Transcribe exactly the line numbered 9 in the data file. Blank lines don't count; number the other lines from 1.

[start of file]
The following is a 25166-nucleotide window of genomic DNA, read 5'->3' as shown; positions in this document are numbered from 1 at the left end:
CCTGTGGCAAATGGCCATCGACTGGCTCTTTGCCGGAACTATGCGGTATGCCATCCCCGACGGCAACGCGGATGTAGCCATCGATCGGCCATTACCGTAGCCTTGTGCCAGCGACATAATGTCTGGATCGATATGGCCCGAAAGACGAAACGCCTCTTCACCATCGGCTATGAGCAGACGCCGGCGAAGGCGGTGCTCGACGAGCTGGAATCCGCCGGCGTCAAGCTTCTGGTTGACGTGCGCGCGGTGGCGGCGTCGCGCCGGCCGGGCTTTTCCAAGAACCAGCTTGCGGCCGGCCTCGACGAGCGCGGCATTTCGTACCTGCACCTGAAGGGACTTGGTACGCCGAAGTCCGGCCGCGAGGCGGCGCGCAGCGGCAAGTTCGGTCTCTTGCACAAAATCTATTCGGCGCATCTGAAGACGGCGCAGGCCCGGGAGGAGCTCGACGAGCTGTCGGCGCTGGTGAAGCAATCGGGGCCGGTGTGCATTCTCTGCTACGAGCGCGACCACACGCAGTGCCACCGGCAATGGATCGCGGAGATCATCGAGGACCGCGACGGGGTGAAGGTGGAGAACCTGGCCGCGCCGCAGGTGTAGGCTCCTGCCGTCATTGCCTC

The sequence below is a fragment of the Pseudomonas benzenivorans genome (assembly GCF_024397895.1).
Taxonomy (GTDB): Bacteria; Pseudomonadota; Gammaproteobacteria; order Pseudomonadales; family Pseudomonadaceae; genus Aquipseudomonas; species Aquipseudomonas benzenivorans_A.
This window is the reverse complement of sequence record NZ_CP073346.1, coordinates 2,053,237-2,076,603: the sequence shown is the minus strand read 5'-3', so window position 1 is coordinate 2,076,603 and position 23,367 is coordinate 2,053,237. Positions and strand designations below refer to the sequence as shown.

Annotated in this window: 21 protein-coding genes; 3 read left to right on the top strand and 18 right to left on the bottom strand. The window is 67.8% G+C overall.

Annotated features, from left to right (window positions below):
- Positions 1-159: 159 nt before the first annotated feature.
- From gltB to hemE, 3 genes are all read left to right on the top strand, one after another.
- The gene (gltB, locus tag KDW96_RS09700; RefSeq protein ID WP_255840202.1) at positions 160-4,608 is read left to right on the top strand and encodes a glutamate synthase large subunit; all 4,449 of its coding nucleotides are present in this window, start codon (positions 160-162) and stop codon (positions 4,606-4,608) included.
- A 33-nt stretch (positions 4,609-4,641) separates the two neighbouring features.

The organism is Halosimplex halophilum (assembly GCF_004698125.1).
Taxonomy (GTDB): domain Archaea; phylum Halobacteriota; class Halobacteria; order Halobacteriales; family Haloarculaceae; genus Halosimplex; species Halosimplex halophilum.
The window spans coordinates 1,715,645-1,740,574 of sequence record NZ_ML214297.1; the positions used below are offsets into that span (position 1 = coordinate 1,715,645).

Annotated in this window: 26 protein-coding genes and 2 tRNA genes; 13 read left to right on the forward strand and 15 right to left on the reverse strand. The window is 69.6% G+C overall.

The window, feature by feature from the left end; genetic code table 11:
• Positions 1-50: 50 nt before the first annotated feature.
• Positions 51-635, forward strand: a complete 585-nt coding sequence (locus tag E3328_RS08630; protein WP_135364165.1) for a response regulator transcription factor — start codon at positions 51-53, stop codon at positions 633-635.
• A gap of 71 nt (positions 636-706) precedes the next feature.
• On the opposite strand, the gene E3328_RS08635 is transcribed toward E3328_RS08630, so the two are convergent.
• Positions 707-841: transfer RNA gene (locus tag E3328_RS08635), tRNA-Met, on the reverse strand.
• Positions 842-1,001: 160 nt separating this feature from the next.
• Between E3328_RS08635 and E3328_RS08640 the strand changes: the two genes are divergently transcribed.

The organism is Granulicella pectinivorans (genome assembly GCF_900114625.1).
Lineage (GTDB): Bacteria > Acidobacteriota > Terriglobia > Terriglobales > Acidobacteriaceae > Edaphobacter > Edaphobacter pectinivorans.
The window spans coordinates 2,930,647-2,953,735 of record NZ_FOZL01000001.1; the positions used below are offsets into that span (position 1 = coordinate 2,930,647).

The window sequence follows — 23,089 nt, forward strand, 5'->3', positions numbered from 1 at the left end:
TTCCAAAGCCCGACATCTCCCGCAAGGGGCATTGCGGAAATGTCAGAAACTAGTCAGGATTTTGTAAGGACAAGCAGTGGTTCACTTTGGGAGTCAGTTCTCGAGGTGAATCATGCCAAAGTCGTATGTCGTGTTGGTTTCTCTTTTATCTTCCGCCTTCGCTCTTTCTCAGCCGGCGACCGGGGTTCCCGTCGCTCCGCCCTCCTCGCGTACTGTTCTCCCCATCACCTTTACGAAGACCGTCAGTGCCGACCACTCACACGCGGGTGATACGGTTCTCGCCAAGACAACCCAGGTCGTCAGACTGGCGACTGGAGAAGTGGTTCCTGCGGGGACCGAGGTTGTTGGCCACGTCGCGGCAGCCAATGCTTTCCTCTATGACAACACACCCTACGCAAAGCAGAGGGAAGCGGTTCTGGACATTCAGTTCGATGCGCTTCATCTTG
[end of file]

- From gltB to hemE, 3 genes are all read left to right on the top strand, one after another.